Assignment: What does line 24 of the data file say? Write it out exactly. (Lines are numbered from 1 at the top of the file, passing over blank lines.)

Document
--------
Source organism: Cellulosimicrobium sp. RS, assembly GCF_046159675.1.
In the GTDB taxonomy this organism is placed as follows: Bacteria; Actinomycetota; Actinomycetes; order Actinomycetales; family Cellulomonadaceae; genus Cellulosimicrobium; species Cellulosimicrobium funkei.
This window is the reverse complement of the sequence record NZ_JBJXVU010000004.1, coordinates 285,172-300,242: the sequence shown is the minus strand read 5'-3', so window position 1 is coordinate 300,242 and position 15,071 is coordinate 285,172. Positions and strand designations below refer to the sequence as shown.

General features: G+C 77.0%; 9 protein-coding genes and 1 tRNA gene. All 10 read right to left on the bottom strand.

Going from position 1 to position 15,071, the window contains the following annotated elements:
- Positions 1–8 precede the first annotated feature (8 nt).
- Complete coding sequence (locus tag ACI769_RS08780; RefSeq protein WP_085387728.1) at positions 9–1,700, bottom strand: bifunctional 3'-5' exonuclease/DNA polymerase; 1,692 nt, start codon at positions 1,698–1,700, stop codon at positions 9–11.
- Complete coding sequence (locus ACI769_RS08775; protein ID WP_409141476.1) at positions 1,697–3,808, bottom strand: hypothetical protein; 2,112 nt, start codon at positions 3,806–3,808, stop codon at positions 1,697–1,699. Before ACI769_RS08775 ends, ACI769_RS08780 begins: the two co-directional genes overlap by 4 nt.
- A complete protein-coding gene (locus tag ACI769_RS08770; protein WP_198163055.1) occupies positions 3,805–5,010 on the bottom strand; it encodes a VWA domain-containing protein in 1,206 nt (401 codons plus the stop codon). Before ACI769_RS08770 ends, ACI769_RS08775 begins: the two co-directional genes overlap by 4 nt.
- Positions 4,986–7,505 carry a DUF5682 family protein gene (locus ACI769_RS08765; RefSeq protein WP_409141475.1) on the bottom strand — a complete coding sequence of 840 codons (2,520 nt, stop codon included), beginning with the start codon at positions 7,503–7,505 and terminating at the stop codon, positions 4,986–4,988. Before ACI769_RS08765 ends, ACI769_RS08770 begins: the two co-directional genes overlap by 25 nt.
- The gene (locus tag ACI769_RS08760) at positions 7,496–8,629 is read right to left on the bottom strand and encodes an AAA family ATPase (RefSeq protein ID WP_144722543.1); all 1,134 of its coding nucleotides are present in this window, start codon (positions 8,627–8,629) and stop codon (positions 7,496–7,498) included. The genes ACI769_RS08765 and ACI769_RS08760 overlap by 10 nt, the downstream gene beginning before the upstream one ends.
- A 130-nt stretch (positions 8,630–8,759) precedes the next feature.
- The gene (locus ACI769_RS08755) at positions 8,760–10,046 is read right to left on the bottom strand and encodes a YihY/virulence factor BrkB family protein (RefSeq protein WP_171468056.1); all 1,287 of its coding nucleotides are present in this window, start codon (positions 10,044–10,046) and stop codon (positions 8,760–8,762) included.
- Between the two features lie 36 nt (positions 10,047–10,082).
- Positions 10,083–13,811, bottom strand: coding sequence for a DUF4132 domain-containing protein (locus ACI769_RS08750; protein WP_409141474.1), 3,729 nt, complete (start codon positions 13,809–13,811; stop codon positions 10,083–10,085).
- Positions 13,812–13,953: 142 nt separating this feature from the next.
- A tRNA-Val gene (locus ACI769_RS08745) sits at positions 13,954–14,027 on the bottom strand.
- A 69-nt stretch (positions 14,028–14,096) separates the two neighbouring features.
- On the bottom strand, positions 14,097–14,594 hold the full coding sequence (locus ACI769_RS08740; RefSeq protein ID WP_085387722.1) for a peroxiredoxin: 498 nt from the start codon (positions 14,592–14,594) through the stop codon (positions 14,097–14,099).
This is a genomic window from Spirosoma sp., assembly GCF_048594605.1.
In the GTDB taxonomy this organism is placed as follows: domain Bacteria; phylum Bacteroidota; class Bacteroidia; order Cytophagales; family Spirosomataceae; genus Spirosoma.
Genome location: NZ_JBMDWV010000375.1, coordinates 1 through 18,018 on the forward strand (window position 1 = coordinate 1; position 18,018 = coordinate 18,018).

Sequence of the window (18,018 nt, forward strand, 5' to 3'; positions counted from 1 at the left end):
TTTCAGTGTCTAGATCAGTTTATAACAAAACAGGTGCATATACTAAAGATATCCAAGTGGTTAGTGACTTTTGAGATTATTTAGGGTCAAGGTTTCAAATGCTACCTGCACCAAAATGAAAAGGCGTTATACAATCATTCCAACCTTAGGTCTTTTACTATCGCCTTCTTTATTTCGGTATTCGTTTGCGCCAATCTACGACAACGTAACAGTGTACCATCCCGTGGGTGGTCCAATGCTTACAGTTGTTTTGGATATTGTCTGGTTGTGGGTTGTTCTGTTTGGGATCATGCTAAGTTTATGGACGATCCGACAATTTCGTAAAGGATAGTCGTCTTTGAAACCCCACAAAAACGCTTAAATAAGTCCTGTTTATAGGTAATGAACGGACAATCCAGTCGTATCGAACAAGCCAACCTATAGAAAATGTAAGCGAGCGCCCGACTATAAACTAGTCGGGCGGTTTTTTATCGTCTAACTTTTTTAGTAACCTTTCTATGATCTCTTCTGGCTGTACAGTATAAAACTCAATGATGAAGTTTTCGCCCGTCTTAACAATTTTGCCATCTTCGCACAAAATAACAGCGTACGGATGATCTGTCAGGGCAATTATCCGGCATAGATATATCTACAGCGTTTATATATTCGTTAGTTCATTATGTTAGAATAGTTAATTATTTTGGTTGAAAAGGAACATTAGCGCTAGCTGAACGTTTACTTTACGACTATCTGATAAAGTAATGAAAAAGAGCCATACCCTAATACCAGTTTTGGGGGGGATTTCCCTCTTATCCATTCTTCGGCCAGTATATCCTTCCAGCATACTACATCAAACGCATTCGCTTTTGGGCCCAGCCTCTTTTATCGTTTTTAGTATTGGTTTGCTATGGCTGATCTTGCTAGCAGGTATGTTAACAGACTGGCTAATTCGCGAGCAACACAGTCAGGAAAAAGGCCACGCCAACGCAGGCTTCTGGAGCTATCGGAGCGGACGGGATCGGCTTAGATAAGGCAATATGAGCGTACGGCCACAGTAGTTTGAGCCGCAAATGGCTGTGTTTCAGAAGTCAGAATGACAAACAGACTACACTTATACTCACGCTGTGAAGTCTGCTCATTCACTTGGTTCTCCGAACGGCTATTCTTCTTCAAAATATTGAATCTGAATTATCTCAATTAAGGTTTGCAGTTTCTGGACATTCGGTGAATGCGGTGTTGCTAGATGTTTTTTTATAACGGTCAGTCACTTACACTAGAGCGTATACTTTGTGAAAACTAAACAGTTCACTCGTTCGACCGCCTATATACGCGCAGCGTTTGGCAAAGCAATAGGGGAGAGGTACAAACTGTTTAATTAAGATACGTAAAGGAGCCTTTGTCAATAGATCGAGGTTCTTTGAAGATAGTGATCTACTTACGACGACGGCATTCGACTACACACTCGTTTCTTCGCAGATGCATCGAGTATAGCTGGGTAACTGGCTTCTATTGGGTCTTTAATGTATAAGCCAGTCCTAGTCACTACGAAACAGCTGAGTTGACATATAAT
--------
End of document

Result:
TTTCAGTGTCTAGATCAGTTTATAACAAAACAGGTGCATATACTAAAGATATCCAAGTGGTTAGTGACTTTTGAGATTATTTAGGGTCAAGGTTTCAAATGCTACCTGCACCAAAATGAAAAGGCGTTATACAATCATTCCAACCTTAGGTCTTTTACTATCGCCTTCTTTATTTCGGTATTCGTTTGCGCCAATCTACGACAACGTAACAGTGTACCATCCCGTGGGTGGTCCAATGCTTACAGTTGTTTTGGATATTGTCTGGTTGTGGGTTGTTCTGTTTGGGATCATGCTAAGTTTATGGACGATCCGACAATTTCGTAAAGGATAGTCGTCTTTGAAACCCCACAAAAACGCTTAAATAAGTCCTGTTTATAGGTAATGAACGGACAATCCAGTCGTATCGAACAAGCCAACCTATAGAAAATGTAAGCGAGCGCCCGACTATAAACTAGTCGGGCGGTTTTTTATCGTCTAACTTTTTTAGTAACCTTTCTATGATCTCTTCTGGCTGTACAGTATAAAACTCAATGATGAAGTTTTCGCCCGTCTTAACAATTTTGCCATCTTCGCACAAAATAACAGCGTACGGATGATCTGTCAGGGCAATTATCCGGCATAGATATATCTACAGCGTTTATATATTCGTTAGTTCATTATGTTAGAATAGTTAATTATTTTGGTTGAAAAGGAACATTAGCGCTAGCTGAACGTTTACTTTACGACTATCTGATAAAGTAATGAAAAAGAGCCATACCCTAATACCAGTTTTGGGGGGGATTTCCCTCTTATCCATTCTTCGGCCAGTATATCCTTCCAGCATACTACATCAAACGCATTCGCTTTTGGGCCCAGCCTCTTTTATCGTTTTTAGTATTGGTTTGCTATGGCTGATCTTGCTAGCAGGTATGTTAACAGACTGGCTAATTCGCGAGCAACACAGTCAGGAAAAAGGCCACGCCAACGCAGGCTTCTGGAGCTATCGGAGCGGACGGGATCGGCTTAGATAAGGCAATATGAGCGTACGGCCACAGTAGTTTGAGCCGCAAATGGCTGTGTTTCAGAAGTCAGAATGACAAACAGACTACACTTATACTCACGCTGTGAAGTCTGCTCATTCACTTGGTTCTCCGAACGGCTATTCTTCTTCAAAATATTGAATCTGAATTATCTCAATTAAGGTTTGCAGTTTCTGGACATTCGGTGAATGCGGTGTTGCTAGATGTTTTTTTATAACGGTCAGTCACTTACACTAGAGCGTATACTTTGTGAAAACTAAACAGTTCACTCGTTCGACCGCCTATATACGCGCAGCGTTTGGCAAAGCAATAGGGGAGAGGTACAAACTGTTTAATTAAGATACGTAAAGGAGCCTTTGTCAATAGATCGAGGTTCTTTGAAGATAGTGATCTACTTACGACGACGGCATTCGACTACACACTCGTTTCTTCGCAGATGCATCGAGTATAGCTGGGTAACTGGCTTCTATTGGGTCTTTAATGTATAAGCCAGTCCTAGTCACTACGAAACAGCTGAGTTGACATATAAT